2 Lakh banned old vehicles in Kolkata
Kolkata despite the Calcutta High Court banning vehicles over 15 years old in 2008. With almost all these vehicles running on diesel, experts believe they are primarily responsible for the city’s worsening air quality.
KOLKATA: More than 2 lakh polluting commercial vehicles are still plying in Kolkata despite the Calcutta High Court banning vehicles over 15 years old in 2008.
With almost all these vehicles running on diesel, experts believe they are primarily responsible for the city’s worsening air quality.
The alarming figure has been revealed in an affidavit by the ministry of road transport and highways (MoRTH), which puts the exact number of old vehicles in Kolkata at 2,19,1376 and gives a break-up of the number of over 15-year-old vehicles still registered with the city’s different regional transport offices.
The affidavit dated July 8, 2019 and signed by MoRTH under-secretary Dharkat R Luikang, was submitted before the National Green Tribunal, Eastern Zone bench in connection with an air pollution case filed by environment crusader Subhas Dutta.
“This is quite a shocking. Everyone knows how diesel-run vehicles are polluting the city’s air. This is why I fought the case so passionately and Calcutta High Court banned 15-year-old commercial vehicles from plying within Kolkata Metropolitan Area. These old vehicles are the worst polluters. Now, the affidavit by the government of India tells a completely different story. It is bound to take a toll on health,” Dutta said.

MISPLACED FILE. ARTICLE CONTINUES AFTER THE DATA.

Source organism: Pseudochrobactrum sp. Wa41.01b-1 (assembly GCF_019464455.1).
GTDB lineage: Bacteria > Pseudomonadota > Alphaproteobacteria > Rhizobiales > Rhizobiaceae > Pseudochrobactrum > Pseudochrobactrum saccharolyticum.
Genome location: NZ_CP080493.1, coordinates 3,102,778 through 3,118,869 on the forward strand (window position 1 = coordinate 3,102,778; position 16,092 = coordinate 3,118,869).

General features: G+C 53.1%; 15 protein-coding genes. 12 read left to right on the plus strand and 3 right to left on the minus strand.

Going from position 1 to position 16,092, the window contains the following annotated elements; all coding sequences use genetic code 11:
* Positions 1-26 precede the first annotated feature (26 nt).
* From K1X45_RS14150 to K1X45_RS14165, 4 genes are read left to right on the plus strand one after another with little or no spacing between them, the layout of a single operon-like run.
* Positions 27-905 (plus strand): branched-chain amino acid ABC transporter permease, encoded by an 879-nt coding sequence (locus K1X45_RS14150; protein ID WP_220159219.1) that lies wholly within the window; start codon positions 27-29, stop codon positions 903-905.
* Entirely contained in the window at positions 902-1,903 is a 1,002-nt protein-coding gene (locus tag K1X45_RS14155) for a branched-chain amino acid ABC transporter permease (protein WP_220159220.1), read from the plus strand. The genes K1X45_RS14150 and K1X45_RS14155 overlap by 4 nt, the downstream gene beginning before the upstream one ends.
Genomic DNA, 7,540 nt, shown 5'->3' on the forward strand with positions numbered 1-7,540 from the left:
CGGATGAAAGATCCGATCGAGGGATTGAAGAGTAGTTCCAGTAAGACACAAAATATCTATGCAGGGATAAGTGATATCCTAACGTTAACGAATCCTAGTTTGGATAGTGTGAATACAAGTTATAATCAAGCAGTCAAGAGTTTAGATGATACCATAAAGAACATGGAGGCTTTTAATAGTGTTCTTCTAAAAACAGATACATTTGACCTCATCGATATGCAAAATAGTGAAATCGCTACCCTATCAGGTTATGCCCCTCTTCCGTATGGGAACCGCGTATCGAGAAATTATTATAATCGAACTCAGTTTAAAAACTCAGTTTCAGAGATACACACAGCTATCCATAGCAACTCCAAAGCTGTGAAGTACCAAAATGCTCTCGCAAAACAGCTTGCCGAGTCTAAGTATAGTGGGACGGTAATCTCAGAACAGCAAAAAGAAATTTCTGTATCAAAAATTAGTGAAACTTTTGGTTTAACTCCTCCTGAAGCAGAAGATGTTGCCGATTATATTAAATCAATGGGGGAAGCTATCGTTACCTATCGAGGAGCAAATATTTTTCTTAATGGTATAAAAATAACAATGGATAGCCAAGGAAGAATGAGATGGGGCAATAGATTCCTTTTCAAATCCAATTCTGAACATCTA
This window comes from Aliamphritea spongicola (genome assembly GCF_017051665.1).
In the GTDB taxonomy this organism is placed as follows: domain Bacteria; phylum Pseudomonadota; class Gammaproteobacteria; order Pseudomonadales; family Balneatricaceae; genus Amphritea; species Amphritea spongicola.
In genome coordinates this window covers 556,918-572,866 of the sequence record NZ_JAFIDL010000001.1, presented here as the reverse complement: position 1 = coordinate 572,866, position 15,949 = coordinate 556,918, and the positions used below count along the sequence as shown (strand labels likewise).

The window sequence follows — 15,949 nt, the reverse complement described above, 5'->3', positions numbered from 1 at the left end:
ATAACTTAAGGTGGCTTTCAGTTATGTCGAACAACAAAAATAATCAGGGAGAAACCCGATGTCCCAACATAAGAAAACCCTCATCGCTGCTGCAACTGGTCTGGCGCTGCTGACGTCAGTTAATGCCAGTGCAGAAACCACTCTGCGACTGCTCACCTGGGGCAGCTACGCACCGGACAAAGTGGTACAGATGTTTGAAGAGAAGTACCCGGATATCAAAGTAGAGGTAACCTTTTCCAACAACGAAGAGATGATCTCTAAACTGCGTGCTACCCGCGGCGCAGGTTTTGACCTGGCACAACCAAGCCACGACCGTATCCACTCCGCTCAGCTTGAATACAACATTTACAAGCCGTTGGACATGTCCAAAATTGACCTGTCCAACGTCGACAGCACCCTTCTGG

Dutta said he was under the impression that all commercial vehicles that were over 15 years of age had been phased out. In fact, the Bengal government has furnished a report on year-wise phasing out of such vehicles that shows that a total of 1,13,890 old commercial vehicles have been phased out till October 2018.
A transport department official expressed surprise at the MoRTH affidavit. “I cannot say where they (MoRTH) got this data. Our data says that we have phased out such vehicles year-wise. There is an automatic system in place. Commercial vehicles get system-locked on reaching 15 years of age. These vehicles cannot get their permits, certificate of fitness and pollution-under-control certificates and thus lose the legal right to ply on the city roads.”
The MoRTH affidavit cited Vahan 4, an integrated transport portal for the country, as its source of information.
The alarming number of old diesel vehicles on the city’s roads, perhaps, explain why Kolkata’s air quality has refused to improve for the past few years.
Diesel, which is increasingly being banned across globe as dirty motor oil, has as many as 22 carcinogenic chemicals, auto-emission experts say.
Every year, the city turns into a gas chamber between October and March, when the hazardous finer particulate matters (PM2.5) cannot escape into the upper layer of the atmosphere.
The finer PM2.5 goes straight to the lungs and then enters the blood stream playing havoc with our lives.